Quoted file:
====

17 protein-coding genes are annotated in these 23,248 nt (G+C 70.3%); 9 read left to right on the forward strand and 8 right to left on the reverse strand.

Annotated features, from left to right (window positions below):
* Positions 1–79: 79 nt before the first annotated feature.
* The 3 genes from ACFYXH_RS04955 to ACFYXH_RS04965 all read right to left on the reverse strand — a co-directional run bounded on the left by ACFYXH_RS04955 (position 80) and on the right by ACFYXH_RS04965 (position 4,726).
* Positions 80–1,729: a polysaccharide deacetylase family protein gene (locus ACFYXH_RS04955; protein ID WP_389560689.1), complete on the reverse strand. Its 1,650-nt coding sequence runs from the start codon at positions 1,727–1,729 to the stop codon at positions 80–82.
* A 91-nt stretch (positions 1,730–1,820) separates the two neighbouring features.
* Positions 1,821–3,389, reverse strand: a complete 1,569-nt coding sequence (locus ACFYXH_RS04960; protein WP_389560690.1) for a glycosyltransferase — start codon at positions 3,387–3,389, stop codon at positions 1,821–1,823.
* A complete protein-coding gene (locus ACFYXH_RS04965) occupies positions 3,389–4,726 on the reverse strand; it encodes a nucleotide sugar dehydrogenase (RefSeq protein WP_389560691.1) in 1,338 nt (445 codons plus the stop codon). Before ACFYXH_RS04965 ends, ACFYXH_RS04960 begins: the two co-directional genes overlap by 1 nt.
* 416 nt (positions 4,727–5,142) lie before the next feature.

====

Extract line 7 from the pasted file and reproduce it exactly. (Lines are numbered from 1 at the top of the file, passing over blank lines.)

* Positions 1,821–3,389, reverse strand: a complete 1,569-nt coding sequence (locus ACFYXH_RS04960; protein WP_389560690.1) for a glycosyltransferase — start codon at positions 3,387–3,389, stop codon at positions 1,821–1,823.